The terminal end, with the fixed contacts. Two pairs - each bridged by one of the moving contacts, so two chances of making a good connection, particularly should the one that makes and breaks first becomes burned:

Once cleaned of oil very little signs of burning, so I don't know why operation had become erratic. This switch operated with quite a small movement of the plunger, but then became erratic as the plunger was moved further, and needed very firm pressure at full travel to make contact again:

Plunger with a O-ring (hasn't kept oil out!) and an 'overthrow' spring ... not for 'come the revolution', but to allow the plunger to carry on moving once the moving contacts have reached the fixed contacts:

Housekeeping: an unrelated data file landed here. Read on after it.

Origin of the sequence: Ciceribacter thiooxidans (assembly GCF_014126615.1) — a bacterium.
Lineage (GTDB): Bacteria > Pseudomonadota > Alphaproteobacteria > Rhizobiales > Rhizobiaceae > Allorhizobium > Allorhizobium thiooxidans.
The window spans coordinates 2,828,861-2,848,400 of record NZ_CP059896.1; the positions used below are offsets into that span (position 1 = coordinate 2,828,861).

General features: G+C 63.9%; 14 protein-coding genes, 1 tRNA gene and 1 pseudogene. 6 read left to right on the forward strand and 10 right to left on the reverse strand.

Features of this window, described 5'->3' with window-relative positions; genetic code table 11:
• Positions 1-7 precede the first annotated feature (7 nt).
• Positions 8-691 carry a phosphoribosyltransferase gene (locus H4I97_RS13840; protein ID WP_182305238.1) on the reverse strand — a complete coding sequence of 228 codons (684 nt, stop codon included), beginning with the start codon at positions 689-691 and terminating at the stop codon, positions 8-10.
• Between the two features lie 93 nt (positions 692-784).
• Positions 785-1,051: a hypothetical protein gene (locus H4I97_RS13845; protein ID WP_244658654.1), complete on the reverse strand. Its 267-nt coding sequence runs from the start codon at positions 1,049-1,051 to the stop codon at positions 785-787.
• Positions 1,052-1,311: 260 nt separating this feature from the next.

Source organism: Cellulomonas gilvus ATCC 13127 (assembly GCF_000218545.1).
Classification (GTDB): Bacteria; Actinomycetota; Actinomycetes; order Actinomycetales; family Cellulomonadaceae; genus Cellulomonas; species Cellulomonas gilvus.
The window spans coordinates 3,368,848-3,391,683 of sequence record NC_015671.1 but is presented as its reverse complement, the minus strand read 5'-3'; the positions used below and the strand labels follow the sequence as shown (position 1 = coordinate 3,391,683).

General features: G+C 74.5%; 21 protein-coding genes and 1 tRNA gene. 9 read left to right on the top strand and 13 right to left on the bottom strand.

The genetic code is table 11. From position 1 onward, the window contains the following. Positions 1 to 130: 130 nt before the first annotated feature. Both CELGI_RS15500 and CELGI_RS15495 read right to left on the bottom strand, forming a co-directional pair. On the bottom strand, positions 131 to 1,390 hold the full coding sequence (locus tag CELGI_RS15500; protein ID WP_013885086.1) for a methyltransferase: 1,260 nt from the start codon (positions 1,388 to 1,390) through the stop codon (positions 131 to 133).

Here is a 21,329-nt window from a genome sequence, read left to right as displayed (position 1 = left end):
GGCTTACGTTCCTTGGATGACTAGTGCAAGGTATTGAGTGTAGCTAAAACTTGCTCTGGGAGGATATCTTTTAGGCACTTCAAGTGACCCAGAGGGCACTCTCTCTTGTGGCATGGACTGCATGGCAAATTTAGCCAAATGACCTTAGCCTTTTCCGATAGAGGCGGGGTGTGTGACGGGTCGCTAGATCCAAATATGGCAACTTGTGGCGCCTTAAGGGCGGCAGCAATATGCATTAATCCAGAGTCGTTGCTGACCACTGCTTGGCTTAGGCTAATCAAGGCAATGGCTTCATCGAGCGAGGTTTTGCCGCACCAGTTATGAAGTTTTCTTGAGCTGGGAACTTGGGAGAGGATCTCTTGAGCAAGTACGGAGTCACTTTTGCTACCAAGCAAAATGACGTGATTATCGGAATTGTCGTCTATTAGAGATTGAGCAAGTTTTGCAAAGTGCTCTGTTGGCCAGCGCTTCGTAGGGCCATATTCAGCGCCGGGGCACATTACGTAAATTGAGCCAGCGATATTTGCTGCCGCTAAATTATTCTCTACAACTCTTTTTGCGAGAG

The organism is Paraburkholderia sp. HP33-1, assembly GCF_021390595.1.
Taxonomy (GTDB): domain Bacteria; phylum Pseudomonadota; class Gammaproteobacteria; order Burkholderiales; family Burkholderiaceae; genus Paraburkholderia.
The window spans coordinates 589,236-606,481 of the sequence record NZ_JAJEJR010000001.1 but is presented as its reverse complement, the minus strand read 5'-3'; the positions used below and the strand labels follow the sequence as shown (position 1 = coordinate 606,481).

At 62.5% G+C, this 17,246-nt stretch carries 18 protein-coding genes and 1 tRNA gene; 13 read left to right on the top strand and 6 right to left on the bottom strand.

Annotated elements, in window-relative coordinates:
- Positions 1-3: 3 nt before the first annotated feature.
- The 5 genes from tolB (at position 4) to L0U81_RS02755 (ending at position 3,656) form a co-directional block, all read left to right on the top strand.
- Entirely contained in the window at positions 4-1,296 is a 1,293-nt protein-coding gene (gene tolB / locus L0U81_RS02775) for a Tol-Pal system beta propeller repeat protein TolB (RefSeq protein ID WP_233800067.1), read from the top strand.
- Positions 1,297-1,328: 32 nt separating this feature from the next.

Each moving contact bridges one pair of fixed contacts, and either will allow current to flow. No less than 18 individual components:

Reverse switch actuation: As the gear lever is moved to the left the selector lever (A) moves to the right and depresses the switch plunger (B) to operate the switch. As the gear lever is pulled back to go into reverse gear the selector lever moves up and keep the plunger operated. Also as the lever is pulled back a finger on the selector lever (C) slides up between the jaws of the reverse gear detent D. If the reverse gear detent is not in the correct position, for example if a forward gear is still engaged, the jaws of the detent will not be in a position to allow the finger to move forwards and so reverse gear will not be selected:

OD Switch actuation: 4-cylinder - round shaft, notch under the switch in the reverse and 1/2 plane, with a smooth transition at it moves to the left to activate the switch anywhere in the 3/4 plane. This gearbox uses selector lever 22B386 and isolation switch plunger 22B406: